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AP most of the time, but many shots require adjustment and taken again after I've seen the histogram! Manual if using flash.

 

Generally set the ISO myself, but, in some circumstances, will use AUTO ISO. For street use, have suffered from too low self set ISO when shooting in changing situation and too low a shutter speed when using auto ISO. Can't win really.

 

Prefer manual focus, that way I know for sure what is in focus, caught out too many times by auto focus focusing on the wrong bit of the scene. Maybe I need to practice more with the AF?

Edited by Bryan

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Manual and aperture priority. Depends what I am shooting. Shots like people rock scrambling are manual with manual focus using a 14mm lens. Set the focus once with the correct aperture and you can more or less forget about changing it. That way the auto focus doesn't slow things down.

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If you're quoting me, I said "several" not "most." And I see AP as very . . .  almost manual, since I set the ISO and f/stop and watch the shutter speed.

 

Ed I've made a complet faux pas here. I meant to say Manual and not Auto for Pros. Duh moment.  :o

 

Re the histogram. The problem with the histogram on camera is that it sometimes doesn't match the histogram later in LR.

 

And with light meters. I just wonder how much better they are over the internal meters of todays digital cameras?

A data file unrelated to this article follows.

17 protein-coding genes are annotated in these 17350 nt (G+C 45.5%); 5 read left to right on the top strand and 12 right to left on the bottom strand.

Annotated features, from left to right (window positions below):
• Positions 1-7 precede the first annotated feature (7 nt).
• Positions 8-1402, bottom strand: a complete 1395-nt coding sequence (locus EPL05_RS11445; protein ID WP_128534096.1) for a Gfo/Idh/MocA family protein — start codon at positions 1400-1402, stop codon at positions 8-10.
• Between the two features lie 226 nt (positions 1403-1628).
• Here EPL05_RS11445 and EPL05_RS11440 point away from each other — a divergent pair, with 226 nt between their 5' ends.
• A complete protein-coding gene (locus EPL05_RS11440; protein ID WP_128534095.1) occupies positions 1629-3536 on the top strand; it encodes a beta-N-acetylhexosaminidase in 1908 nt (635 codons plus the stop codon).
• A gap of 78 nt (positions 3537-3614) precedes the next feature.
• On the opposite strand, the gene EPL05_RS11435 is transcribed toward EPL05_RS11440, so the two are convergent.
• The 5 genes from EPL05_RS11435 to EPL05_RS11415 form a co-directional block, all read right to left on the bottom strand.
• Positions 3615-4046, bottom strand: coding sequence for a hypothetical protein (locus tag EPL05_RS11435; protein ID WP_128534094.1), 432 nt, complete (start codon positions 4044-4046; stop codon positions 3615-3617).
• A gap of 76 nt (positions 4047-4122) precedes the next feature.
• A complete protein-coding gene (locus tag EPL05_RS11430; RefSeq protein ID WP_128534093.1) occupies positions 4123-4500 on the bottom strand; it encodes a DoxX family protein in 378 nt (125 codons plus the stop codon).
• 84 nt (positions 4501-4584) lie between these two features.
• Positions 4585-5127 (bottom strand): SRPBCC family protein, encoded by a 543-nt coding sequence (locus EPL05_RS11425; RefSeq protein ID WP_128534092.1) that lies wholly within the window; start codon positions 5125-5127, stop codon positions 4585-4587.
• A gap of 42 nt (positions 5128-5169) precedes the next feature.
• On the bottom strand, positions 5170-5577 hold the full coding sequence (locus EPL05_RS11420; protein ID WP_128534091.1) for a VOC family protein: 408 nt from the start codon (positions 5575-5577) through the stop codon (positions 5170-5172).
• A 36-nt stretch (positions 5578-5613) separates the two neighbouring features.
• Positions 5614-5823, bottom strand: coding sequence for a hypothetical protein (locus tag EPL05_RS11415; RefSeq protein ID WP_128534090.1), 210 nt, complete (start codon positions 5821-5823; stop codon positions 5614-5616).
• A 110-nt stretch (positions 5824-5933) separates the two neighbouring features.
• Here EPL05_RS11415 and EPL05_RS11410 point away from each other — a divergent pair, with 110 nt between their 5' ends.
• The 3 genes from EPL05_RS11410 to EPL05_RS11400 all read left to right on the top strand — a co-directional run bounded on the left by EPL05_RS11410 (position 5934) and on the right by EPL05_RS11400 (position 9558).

No Ed, I wasn't quoting you 'cos (I know) you didn't say it!  :) The OP (Gervais) did - as he has just said ^^

 

Thank for correcting, Gervais: much clearer now!

 

Re: histogram - personally, I do refer to it briefly after most shots, just to give me an idea of if I have done something horribly wrong or mis-read a scene, (I'm not too good instinctively) but I don't study the darn thing.  Anyhow - please correct me if I'm wrong here - isn't the histogram on the camera back based on the jpg-created thumbnail and so not 100% reliable?

 

I think you're right. The histogram is based on the jpg image. You can clip the highlights slightly and still have a lot of headroom to bring it back (in Raw). I look to shoot to the right of the histogram and the Fuji X Trans files are very forgiving and take a lot of shadow and highlight adjustment without adding noise.

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And with light meters. I just wonder how much better they are over the internal meters of todays digital cameras?

Probably not more accurate, but you can take incident readings without a grey card.

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I think you're right. The histogram is based on the jpg image. You can clip the highlights slightly and still have a lot of headroom to bring it back (in Raw). I look to shoot to the right of the histogram and the Fuji X Trans files are very forgiving and take a lot of shadow and highlight adjustment without adding noise.

That is definitely the case. The camera histogram is not important if shooting raw. The histogram that is important is the one in Lightroom or whatever raw converter you are using.

 

I hardly ever use anything but manual exposure for the stuff I shoot which is mainly static (landscapes mostly) except for changing light. I would be happy with a manual exposure only camera if Nikon made an FM2 equivalent with sensor quality as in the D700-800. There is so much latitude now with exposure when shooting raw on many modern cameras in that it is possible to recover highlight and shadow detail that previously would have been impossible.  It is now much less critical to get exposure spot-on (however that would be defined for real world subjects). I used to bracket exposures but I no longer bother and I haven't had a shot that was unusable because of bad exposure for a long time. Using a handheld meter for most purposes is unnecessary I think.